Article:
The Mello-Roos Community Facilities Act of 1982 authorizes the formation of community facilities districts, the issuance of bonds, and the levying of special taxes to finance designated public facilities and services. The seller of a property consisting of 1 to 4 dwelling units subject to the lien of a Mello-Roos community facilities district or subject to a fixed lien assessment collected in installments to secure bonds issued pursuant to the Improvement Bond Act of 1915 (Division 10, commencing with Section 8500, of the Streets and Highway Code) must make a good faith effort to obtain from the district a disclosure notice concerning the special tax and must give the notice to a prospective buyer. If a district notice is not obtained, a notice obtained from a non-governmental source may be used provided that it clearly and accurately describes the related tax liabilities.
In accordance with section 1102.15 of the California Civil Code, the seller of a residential property of 1 to 4 dwelling units who has actual knowledge of any former federal or state Ordnance locations once used for military training purposes within 1 mile of the residential property shall give written notice to the buyer as soon as practicable before transfer of title.
If the seller has actual knowledge of former federal or state Ordnance locations as defined above, he shall deliver the Military Ordnance Disclosure to the buyer.
The disclosure required by this section of the California Civil Code does not limit or abridge any obligation for disclosure created by any other law in order to avoid fraud, misrepresentation, or deceit in the transfer transaction.
Window Security Bars
A seller must disclose on the Real Estate Transfer Disclosure Statement (TDS) or if mandated in the Local Option TDS, the existence of window security bars and any safety release mechanism on the bars.
A seller who has actual knowledge must disclose on the Real Estate Transfer Disclosure Statement (TDS) or if mandated in the local option TDS, should the property be adjacent to or zoned to allow an industrial use described in Section 731A of the Code of Civil Procedure, or affected by a nuisance created by such use.
New legislation effective January 1, 2006, requires local health officers to assess a property after receiving notification from a law enforcement agency of potential contamination or of known or suspected contamination by a methamphetamine laboratory activity. If the property is determined to be contaminated, an order prohibiting its use or habitation shall be issued. Until the property owner receives a notice from a local health officer that the property identified in order requires no further action, the property owner shall notify the prospective buyer in writing of the order and provide the prospective buyer with a copy of the order. The prospective buyer shall acknowledge, in writing, the receipt of a copy of the order.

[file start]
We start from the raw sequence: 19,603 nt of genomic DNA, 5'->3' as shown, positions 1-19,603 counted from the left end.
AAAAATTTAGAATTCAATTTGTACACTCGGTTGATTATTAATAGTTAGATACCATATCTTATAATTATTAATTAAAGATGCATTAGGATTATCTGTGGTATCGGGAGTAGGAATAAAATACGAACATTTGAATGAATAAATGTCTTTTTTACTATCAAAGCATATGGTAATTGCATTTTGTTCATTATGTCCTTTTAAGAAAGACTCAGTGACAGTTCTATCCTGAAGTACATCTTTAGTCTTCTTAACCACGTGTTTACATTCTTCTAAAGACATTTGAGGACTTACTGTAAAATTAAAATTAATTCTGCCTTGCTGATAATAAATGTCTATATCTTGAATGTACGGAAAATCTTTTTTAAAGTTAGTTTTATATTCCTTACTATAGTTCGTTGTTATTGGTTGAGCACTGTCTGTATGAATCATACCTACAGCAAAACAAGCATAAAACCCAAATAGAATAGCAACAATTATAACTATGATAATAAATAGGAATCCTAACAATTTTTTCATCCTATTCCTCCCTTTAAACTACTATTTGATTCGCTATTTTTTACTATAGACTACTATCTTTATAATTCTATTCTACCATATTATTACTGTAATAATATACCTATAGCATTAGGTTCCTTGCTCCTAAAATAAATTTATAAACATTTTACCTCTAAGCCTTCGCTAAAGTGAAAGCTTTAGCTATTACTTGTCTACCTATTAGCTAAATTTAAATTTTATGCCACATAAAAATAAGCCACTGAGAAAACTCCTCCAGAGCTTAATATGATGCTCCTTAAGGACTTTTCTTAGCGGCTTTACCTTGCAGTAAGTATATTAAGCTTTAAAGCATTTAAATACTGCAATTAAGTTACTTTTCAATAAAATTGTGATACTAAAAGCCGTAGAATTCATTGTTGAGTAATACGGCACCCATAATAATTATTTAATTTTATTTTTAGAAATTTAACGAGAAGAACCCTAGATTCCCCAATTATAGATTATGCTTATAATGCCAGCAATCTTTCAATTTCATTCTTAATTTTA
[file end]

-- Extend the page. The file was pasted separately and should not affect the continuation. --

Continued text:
If the residential dwelling was built prior to 1960, the seller must deliver to the buyer a copy of the Homeowner’s Guide to Earthquake Safety published pursuant to Section 10149 Bus. & Prof. of the Business and Professions Code and complete the Earthquake Hazards Disclosure contained therein.
Smoke Detector Statement of Compliance
California law requires that every single-family dwelling and factory-built housing unit sold on or after January 1, 1986, have an operating smoke detector, approved and listed by the State Fire Marshal and installed in compliance with the State Fire Marshal’s regulations. This Statement of Compliance, required by law, is the seller’s confirmation to buyers that smoke detector(s) in the dwelling are operating and installed in compliance with the law. When selling residential real estate, the Smoke Detector Statement of Compliance must be delivered to the Buyer prior to the sale.
California’s Environmental Hazards Pamphlet
The seller may give the buyer of real property a pamphlet entitled, “Environmental Hazards: A Guide for Homeowners, Buyers, Landlords, and Tenants” subject to Section 1102 of the Civil Code or of any other real property, including manufactured housing as defined in Section 18007 of the Health and Safety Code. If the buyer receives the pamphlet, the seller is not required to furnish more information concerning such hazards, unless the seller has actual knowledge of the existence of an environmental hazard on or affecting the property.
Delivery of Structural Pest Control Inspection and Certification Reports
The law does not require that a structural pest control inspection be performed prior to the transfer of a real estate property. However, if required by the purchase contract or by the lender, the seller must deliver to the buyer a copy of the report and written certification.
California law requires that the report include any wood-destroying insects such as termites, wood-boring beetles or fungus. It should also note the resulting structural damage visible and accessible on the date of inspection. Also identified in the report are conditions likely to lead to future wood-destroying pest infestations such as excessive moisture, earth to wood contact, and faulty grade levels.
Energy Conservation Retrofit and Thermal Insulation Disclosures
State law prescribes minimum energy conservation standards for all new construction. Some local governments also have ordinances that impose additional energy conservation measures on new and/or existing homes. These local ordinances may impose energy retrofitting as a condition of the sale of an existing home. The seller is required to disclose to a prospective buyer the requirements of the various ordinances, as well as who is responsible for compliance.
Foreign Investment in Real Property Tax Act
Federal law requires that a buyer of real property must withhold and send to the Internal Revenue Service (IRS) l0% of the gross sales price if the seller of the real property is a “foreign person.”
The primary grounds for exemption from this requirement are:
- seller’s non-foreign affidavit and U.S. taxpayer I.D. number